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Entries in Jackson Browne (2)

Friday
Mar102017

Ooooh, Child: Valerie Carter's Stone's Throw To Heaven


It was the cutest hat. Slouchy and short brimmed, close to the head like a cloche, but limper. There was a ribbon band, rumpled and all the way around the crown, with some antique-looking flowers – possibly pansies, possibly posies -- pinned just above the temple behind the eye that was cast in shadow.

It was ragamuffin chic, slightly waifish, slightly bohemian, definitely post-hippie. The mousey brown hair hung straight – and the eyes, knowing a bit too much, looked straight into me. Or possibly straight out, as the poster hung above the racks of 8-tracks, that were hung behind locked glass sliders in the suburban strip mall record store.

7 March 2017

 

Rickie Lee Jones may or may not have happened yet, but there was a sense that with Linda Ronstadt ascending – and Emmylou Harris also rising as the hippie princess of hillbilly music by way of Laurel Canyon – eclectic girls were about to be “in favor.” Bonnie Raitt, who’d captured my imagination with “Angel from Montgomery,” was her own continent, one draped in the blues, just as Joni Mitchell was an émigré from folk and Carole King had moved beyond the tundra of Tin Pan Ally,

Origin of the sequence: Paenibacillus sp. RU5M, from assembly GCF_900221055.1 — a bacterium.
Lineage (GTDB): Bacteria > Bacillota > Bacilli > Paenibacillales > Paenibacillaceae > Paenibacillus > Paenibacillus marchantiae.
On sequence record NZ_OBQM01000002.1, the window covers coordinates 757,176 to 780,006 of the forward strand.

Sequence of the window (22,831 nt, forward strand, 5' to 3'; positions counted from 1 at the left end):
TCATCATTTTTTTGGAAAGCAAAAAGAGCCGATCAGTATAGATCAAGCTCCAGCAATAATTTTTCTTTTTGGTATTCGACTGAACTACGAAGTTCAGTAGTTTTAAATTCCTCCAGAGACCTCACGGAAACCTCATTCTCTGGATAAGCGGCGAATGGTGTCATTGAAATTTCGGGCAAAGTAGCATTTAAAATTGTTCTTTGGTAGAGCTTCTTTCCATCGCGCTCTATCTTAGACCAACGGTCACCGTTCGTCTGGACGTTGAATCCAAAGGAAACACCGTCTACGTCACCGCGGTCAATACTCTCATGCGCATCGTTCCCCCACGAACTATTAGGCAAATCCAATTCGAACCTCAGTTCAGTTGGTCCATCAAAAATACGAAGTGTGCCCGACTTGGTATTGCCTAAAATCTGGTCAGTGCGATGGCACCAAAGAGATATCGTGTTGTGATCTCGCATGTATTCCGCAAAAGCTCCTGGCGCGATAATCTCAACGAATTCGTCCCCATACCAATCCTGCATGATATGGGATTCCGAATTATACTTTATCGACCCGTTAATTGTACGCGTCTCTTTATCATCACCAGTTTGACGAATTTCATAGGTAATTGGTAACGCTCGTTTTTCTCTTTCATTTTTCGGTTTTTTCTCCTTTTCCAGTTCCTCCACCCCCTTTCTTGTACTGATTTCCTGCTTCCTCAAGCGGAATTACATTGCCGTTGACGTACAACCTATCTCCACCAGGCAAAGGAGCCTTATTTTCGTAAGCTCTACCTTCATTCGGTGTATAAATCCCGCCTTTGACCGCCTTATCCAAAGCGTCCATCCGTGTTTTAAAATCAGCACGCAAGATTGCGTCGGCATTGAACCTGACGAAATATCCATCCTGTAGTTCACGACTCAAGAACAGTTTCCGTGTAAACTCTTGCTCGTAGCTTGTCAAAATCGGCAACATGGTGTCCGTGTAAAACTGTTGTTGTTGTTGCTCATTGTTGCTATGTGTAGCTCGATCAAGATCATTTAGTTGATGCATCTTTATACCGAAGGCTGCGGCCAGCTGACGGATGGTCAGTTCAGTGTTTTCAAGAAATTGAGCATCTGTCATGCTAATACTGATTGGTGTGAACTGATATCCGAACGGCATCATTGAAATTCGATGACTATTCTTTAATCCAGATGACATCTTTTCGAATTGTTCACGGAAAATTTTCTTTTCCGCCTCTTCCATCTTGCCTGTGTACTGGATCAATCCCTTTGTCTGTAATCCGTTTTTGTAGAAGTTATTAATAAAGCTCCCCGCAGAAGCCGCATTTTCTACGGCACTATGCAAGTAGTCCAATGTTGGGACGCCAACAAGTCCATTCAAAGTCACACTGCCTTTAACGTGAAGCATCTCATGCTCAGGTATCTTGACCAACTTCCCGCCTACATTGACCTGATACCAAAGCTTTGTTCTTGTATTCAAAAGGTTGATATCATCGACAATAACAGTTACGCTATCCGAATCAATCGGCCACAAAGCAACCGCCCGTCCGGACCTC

Valerie Carter was cute as bug. Like an earthier, yet more worldly and sophisticated version of the groovy babysitters I idolized. She seemed beyond running off with the Children of God religious sect, or getting busted bringing a lid of grass back from Mexico, or even just having the misfortune of a bad acid trip at the Rapid Transit platform under the Terminal Tower. This was a sophisticated kind of squalor for sure.

 

I pinched that ten dollar bill from Christmas or the Honor Roll or whatever my grandmother had pressed it upon me, and looked up. I didn’t know what sepia was then, only thought it was an old black and white from long ago that somehow held the image of a modern girl who’d distilled flapper ennui, free love innocence and Willa Cather and John Steinbeck’s post-Dust Bowl starkly gaunt forbearance.

I’d had my heart set on something else, but the hat got me. As did her utterly guileless knowing. Whatever it was, I wanted in. I just hoped it didn’t suck.

***


Fender Rhodes, literally electric keyboards in cases the size of writing desks, have this velvety bell tone to them. A few descending chords, passing notes littered between, a rising brass section, and a voice caressing the words, “Oooh, child, things are gonna get easier…” I melted right into the dust and shellac’ed  hardwood floor of our airless attic.

How did this woman I’d never met, never heard of get it so completely. A family rife with strife, we were anything but a Norman Rockwell portrait – and I was anything but the classic bright shiny high achiever that I’d learned to show the world. Though I achieved and shone, what roiled beneath the surface – doubt, anxiety, concern for and about those around me – was a powerful churning.